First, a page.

Study examines how and why some children become chronically abused by peers

October 06, 2008

As soon as children are old enough to interact socially, some become entrenched in chronic and increasing patterns of victimization by their peers, according to a report in the October issue of Archives of General Psychiatry, one of the JAMA/Archives journals. Children who are aggressive in infancy and are from families with harsh parenting styles and insufficient income appear more likely to be consistently victimized.

As many as one in 10 youth are the direct target of physical attacks, hostile words and social aggression from peers during school years, according to background information in the article. "Studies also show that peer victimization becomes increasingly stable over time, with the same children enduring such negative experiences throughout childhood and adolescence," the authors write. "The consequences associated with high and chronic victimization are manifold and include depression, loneliness, low self-esteem, physical health problems, social withdrawal, alcohol and/or drug use, school absence and avoidance, decrease in school performance, self-harm and suicidal ideation [thoughts and behaviors]."

Edward D. Barker, Ph.D., of the University of Alabama, Tuscaloosa, and colleagues studied 1,970 children (51 percent boys) born in Québec, Montreal, Canada, between October 1997 and July 1998. Participating children were assessed at ages 4.5 months, 16.6 months, and 2.4, 3.4, 4.1, 5.1, 6.2 and 7.2 years. At each point, mothers provided information on factors such as victimization, family adversity, parenting styles, physical aggression, hyperactivity and internalizing symptoms. At age 7.2 years, teachers and children reported on victimization by classmates.

"Three trajectory groups were identified with respect to victimization by peers between 3.4 and 6.2 years of age," the authors write. "As expected, most of the children (71 percent) fell on a low/increasing trajectory, whereas 25 percent and 4 percent of the children followed moderate/increasing and high/chronic trajectories, respectively. The overall age-related increase in preschool peer victimization is consistent with the view that, as preschool children progressively spend more time interacting with peers, they are more likely to experience negative peer experiences."

Children who were on the high/chronic and moderate/increasing trajectory according to their mothers' reports at young ages also had the highest levels of victimization at age 7.2, as reported by themselves and their teachers. Children who were aggressive at a young age (17 months) were more likely to become victims in preschool than children who were less aggressive, but neither early internalizing symptoms (for example, sadness, fear and anxiety) or hyperactivity were associated with later victimization. Children exposed to harsh parenting were more likely to be chronic victims, and insufficient family income also predicted high/chronic and moderate/increasing victimization trajectories.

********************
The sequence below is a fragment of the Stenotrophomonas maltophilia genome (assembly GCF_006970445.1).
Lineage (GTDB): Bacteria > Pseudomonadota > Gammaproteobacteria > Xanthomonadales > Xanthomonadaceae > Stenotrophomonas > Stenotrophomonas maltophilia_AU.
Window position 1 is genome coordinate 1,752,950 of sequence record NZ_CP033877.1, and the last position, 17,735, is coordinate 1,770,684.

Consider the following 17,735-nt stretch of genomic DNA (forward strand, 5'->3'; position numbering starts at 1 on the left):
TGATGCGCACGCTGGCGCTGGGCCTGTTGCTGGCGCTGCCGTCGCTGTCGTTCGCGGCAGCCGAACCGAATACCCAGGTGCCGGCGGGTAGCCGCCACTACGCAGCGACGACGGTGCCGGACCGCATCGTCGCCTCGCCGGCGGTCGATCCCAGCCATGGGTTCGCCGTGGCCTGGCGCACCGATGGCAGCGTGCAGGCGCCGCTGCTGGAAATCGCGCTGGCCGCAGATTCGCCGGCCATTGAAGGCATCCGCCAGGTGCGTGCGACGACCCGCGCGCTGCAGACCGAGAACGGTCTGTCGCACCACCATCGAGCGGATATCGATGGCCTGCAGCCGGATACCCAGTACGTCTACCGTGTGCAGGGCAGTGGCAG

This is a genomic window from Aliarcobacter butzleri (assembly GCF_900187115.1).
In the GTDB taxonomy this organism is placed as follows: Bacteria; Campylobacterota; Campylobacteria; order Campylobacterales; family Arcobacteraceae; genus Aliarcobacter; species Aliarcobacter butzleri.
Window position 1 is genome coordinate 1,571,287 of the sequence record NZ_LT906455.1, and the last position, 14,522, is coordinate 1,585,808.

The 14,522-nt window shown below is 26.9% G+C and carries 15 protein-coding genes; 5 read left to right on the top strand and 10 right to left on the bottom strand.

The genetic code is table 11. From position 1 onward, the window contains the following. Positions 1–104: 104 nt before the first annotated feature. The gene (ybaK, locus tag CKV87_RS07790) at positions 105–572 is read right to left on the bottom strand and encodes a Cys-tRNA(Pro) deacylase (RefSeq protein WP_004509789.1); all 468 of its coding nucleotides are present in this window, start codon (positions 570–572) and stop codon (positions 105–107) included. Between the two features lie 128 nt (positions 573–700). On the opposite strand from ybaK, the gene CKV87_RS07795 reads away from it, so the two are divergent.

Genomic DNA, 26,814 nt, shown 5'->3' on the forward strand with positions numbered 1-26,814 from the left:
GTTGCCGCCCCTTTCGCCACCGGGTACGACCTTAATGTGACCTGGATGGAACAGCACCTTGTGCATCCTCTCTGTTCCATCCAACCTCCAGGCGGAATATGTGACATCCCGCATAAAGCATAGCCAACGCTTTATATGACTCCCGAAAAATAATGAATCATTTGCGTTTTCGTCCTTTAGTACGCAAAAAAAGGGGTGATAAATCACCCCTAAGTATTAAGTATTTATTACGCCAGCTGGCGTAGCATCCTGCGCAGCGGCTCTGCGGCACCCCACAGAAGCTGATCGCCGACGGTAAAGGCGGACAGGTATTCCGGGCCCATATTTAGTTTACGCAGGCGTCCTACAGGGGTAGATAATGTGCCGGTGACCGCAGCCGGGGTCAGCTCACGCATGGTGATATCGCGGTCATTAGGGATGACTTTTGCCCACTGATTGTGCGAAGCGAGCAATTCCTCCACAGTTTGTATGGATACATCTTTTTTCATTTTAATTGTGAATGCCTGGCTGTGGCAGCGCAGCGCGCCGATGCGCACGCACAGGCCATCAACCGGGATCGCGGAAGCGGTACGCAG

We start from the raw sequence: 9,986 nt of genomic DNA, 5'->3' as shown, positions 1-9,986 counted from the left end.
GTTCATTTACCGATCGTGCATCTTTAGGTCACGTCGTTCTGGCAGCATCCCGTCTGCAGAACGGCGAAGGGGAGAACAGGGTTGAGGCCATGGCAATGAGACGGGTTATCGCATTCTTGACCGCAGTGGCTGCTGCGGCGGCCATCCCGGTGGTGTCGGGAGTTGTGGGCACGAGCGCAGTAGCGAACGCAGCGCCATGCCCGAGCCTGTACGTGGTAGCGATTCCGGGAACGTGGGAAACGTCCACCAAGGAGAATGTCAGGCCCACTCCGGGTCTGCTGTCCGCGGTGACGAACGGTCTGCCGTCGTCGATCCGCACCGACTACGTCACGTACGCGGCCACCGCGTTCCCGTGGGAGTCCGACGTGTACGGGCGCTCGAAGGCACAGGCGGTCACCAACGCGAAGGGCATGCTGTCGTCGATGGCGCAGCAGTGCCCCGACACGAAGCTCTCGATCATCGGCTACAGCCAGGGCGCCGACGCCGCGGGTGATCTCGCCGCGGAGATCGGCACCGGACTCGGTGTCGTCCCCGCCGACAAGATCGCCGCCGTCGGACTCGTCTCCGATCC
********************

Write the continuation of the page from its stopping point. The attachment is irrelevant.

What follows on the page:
In addition to identifying factors associated with victimization, "the present results also suggest that multiple forms of victimization may be the norm for victimized children, i.e., children with a high/chronic trajectory had harsh, reactive parents and were victimized by peers in preschool and after school entry. Other forms of victimization are likely to occur for these children, both within the school (e.g., verbal bullying by teachers) and within the community, particularly within low socioeconomic contexts," the authors write. "These results suggest that early preventive interventions should target both child- and parent-level risks and focus on alternatives to harsh and aggressive interactions."
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(Arch Gen Psychiatry. 2008;65[10]:1185-1192. Available pre-embargo to the media at www.jamamedia.org.)

Editor's Note: This research was based on the Québec Longitudinal Study of Child Development and was supported by the Institute de la Statistique du Québec, the Québec Ministry of Health and Social Services, the Québec Ministry of Families and Seniors, the Canadian Institutes for Health Research, the Social Science and Humanities Research Council of Canada, the Québec Fund for Research on Society and Culture, the Québec Health Research Fund and the Canada Research Chair Program. Analyses were supported by a grant from the Medical Research Council, London. Please see the article for additional information, including other authors, author contributions and affiliations, financial disclosures, funding and support, etc.

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